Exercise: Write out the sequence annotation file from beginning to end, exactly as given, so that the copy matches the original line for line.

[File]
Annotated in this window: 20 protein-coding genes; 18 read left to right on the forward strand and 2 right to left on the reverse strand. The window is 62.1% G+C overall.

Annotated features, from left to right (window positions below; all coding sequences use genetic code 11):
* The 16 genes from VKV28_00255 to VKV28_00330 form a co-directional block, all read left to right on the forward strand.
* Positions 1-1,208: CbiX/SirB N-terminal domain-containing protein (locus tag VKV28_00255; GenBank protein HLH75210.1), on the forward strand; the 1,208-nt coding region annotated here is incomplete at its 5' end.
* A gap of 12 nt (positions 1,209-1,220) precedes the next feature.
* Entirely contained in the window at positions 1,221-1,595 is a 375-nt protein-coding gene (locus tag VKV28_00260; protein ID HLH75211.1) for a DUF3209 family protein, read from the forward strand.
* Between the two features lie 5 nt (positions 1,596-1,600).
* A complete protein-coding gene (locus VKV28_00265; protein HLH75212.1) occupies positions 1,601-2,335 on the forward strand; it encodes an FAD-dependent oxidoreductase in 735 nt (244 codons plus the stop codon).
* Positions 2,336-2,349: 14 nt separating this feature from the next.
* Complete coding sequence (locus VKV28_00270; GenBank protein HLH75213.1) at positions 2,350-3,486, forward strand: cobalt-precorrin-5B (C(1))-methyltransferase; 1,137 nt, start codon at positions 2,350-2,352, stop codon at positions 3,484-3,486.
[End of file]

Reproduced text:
Annotated in this window: 20 protein-coding genes; 18 read left to right on the forward strand and 2 right to left on the reverse strand. The window is 62.1% G+C overall.

Annotated features, from left to right (window positions below; all coding sequences use genetic code 11):
* The 16 genes from VKV28_00255 to VKV28_00330 form a co-directional block, all read left to right on the forward strand.
* Positions 1-1,208: CbiX/SirB N-terminal domain-containing protein (locus tag VKV28_00255; GenBank protein HLH75210.1), on the forward strand; the 1,208-nt coding region annotated here is incomplete at its 5' end.
* A gap of 12 nt (positions 1,209-1,220) precedes the next feature.
* Entirely contained in the window at positions 1,221-1,595 is a 375-nt protein-coding gene (locus tag VKV28_00260; protein ID HLH75211.1) for a DUF3209 family protein, read from the forward strand.
* Between the two features lie 5 nt (positions 1,596-1,600).
* A complete protein-coding gene (locus VKV28_00265; protein HLH75212.1) occupies positions 1,601-2,335 on the forward strand; it encodes an FAD-dependent oxidoreductase in 735 nt (244 codons plus the stop codon).
* Positions 2,336-2,349: 14 nt separating this feature from the next.
* Complete coding sequence (locus VKV28_00270; GenBank protein HLH75213.1) at positions 2,350-3,486, forward strand: cobalt-precorrin-5B (C(1))-methyltransferase; 1,137 nt, start codon at positions 2,350-2,352, stop codon at positions 3,484-3,486.